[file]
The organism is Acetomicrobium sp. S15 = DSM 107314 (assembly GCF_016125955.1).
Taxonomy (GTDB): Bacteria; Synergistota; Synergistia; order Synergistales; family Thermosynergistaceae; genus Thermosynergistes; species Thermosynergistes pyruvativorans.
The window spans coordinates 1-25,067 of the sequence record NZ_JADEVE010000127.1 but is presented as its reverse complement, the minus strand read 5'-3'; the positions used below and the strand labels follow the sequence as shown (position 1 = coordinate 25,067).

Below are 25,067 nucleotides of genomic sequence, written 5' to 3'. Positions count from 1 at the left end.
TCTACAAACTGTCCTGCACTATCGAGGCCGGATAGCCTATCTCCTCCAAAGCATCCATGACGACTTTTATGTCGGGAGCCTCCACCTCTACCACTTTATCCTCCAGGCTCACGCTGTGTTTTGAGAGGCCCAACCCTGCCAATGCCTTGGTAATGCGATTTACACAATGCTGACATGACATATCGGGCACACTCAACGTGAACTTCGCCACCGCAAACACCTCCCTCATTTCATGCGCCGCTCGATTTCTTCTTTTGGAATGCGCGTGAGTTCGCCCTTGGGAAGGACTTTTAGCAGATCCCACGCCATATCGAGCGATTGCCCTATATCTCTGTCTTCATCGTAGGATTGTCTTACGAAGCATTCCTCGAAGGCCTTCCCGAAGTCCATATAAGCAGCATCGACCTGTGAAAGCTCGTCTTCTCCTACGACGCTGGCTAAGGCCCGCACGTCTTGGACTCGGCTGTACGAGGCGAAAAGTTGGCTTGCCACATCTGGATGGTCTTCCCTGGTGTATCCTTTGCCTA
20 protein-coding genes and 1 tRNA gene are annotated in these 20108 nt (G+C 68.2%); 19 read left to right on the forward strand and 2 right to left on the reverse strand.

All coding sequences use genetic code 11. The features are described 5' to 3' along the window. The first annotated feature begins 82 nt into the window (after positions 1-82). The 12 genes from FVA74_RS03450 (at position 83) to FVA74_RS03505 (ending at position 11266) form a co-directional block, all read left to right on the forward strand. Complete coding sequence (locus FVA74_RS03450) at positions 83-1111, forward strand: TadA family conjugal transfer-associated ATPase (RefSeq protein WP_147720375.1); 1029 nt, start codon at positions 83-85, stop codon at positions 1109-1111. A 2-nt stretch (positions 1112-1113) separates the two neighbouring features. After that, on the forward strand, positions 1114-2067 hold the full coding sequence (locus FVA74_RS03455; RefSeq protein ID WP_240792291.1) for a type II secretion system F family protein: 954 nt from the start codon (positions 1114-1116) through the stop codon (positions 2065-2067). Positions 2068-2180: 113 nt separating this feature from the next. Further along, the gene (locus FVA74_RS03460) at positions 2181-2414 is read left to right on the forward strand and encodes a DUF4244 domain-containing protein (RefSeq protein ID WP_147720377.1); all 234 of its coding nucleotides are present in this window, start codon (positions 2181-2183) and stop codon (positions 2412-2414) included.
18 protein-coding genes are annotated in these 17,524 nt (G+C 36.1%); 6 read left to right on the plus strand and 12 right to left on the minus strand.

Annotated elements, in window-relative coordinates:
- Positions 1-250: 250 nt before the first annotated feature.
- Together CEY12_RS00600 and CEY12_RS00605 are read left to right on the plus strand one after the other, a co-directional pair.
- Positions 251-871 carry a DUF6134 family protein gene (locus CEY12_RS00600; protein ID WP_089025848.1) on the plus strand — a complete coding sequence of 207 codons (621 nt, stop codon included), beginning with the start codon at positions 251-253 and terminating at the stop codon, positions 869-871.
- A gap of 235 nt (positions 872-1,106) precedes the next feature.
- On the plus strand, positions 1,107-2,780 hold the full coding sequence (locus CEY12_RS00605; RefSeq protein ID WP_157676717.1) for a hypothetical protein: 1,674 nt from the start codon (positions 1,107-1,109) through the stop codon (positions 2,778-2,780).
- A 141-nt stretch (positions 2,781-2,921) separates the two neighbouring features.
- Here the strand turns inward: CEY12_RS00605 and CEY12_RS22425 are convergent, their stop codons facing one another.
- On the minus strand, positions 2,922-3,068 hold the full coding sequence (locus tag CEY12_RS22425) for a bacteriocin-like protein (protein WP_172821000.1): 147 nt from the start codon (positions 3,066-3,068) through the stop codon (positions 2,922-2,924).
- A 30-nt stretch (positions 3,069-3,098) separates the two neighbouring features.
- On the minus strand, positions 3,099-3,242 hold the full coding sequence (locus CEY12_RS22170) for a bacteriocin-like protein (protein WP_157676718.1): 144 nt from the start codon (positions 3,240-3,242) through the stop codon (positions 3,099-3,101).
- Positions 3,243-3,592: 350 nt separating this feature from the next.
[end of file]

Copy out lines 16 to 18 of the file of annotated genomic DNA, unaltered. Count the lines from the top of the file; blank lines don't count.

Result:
- Here the strand turns inward: CEY12_RS00605 and CEY12_RS22425 are convergent, their stop codons facing one another.
- On the minus strand, positions 2,922-3,068 hold the full coding sequence (locus tag CEY12_RS22425) for a bacteriocin-like protein (protein WP_172821000.1): 147 nt from the start codon (positions 3,066-3,068) through the stop codon (positions 2,922-2,924).
- A 30-nt stretch (positions 3,069-3,098) separates the two neighbouring features.